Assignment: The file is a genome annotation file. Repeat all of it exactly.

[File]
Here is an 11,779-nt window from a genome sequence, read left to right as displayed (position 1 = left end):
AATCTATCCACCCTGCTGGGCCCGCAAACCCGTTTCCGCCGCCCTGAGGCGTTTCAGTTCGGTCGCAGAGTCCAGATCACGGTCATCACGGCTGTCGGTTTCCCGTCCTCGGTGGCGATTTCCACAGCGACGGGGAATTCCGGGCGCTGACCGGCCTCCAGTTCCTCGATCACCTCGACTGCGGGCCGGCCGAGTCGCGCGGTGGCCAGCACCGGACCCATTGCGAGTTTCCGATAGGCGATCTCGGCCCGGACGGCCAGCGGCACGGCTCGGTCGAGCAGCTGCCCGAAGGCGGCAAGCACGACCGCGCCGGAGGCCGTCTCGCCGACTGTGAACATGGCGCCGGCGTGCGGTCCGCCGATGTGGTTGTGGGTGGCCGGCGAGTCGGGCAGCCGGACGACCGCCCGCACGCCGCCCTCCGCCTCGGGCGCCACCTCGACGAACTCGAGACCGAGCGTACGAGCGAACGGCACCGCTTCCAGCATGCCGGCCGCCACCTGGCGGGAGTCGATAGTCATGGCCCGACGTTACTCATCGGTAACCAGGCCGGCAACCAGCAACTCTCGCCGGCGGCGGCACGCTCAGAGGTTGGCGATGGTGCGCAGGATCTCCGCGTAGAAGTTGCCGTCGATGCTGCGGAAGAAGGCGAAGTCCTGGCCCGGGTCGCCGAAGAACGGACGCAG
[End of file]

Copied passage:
Here is an 11,779-nt window from a genome sequence, read left to right as displayed (position 1 = left end):
AATCTATCCACCCTGCTGGGCCCGCAAACCCGTTTCCGCCGCCCTGAGGCGTTTCAGTTCGGTCGCAGAGTCCAGATCACGGTCATCACGGCTGTCGGTTTCCCGTCCTCGGTGGCGATTTCCACAGCGACGGGGAATTCCGGGCGCTGACCGGCCTCCAGTTCCTCGATCACCTCGACTGCGGGCCGGCCGAGTCGCGCGGTGGCCAGCACCGGACCCATTGCGAGTTTCCGATAGGCGATCTCGGCCCGGACGGCCAGCGGCACGGCTCGGTCGAGCAGCTGCCCGAAGGCGGCAAGCACGACCGCGCCGGAGGCCGTCTCGCCGACTGTGAACATGGCGCCGGCGTGCGGTCCGCCGATGTGGTTGTGGGTGGCCGGCGAGTCGGGCAGCCGGACGACCGCCCGCACGCCGCCCTCCGCCTCGGGCGCCACCTCGACGAACTCGAGACCGAGCGTACGAGCGAACGGCACCGCTTCCAGCATGCCGGCCGCCACCTGGCGGGAGTCGATAGTCATGGCCCGACGTTACTCATCGGTAACCAGGCCGGCAACCAGCAACTCTCGCCGGCGGCGGCACGCTCAGAGGTTGGCGATGGTGCGCAGGATCTCCGCGTAGAAGTTGCCGTCGATGCTGCGGAAGAAGGCGAAGTCCTGGCCCGGGTCGCCGAAGAACGGACGCAG